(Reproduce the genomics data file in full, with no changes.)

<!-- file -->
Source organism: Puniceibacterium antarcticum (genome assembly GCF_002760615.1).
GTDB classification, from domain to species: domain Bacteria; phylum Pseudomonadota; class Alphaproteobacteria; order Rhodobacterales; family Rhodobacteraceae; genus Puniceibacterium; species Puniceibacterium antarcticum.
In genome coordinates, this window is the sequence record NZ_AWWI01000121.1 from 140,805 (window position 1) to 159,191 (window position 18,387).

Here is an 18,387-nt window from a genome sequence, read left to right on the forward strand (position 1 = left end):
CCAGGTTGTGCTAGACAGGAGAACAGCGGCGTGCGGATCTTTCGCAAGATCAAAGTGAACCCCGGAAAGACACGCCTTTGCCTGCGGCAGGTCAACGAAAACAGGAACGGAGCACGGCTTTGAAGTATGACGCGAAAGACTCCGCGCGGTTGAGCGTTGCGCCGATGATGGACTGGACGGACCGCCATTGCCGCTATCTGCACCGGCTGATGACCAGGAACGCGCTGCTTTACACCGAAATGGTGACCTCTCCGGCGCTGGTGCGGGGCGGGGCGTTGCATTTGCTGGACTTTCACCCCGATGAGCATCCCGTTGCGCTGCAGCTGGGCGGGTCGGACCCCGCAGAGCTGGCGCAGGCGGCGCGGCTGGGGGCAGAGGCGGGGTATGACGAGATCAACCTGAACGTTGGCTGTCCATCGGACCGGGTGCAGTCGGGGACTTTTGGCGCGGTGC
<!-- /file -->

Source organism: Puniceibacterium antarcticum (genome assembly GCF_002760615.1).
GTDB classification, from domain to species: domain Bacteria; phylum Pseudomonadota; class Alphaproteobacteria; order Rhodobacterales; family Rhodobacteraceae; genus Puniceibacterium; species Puniceibacterium antarcticum.
In genome coordinates, this window is the sequence record NZ_AWWI01000121.1 from 140,805 (window position 1) to 159,191 (window position 18,387).

Here is an 18,387-nt window from a genome sequence, read left to right on the forward strand (position 1 = left end):
CCAGGTTGTGCTAGACAGGAGAACAGCGGCGTGCGGATCTTTCGCAAGATCAAAGTGAACCCCGGAAAGACACGCCTTTGCCTGCGGCAGGTCAACGAAAACAGGAACGGAGCACGGCTTTGAAGTATGACGCGAAAGACTCCGCGCGGTTGAGCGTTGCGCCGATGATGGACTGGACGGACCGCCATTGCCGCTATCTGCACCGGCTGATGACCAGGAACGCGCTGCTTTACACCGAAATGGTGACCTCTCCGGCGCTGGTGCGGGGCGGGGCGTTGCATTTGCTGGACTTTCACCCCGATGAGCATCCCGTTGCGCTGCAGCTGGGCGGGTCGGACCCCGCAGAGCTGGCGCAGGCGGCGCGGCTGGGGGCAGAGGCGGGGTATGACGAGATCAACCTGAACGTTGGCTGTCCATCGGACCGGGTGCAGTCGGGGACTTTTGGCGCGGTGC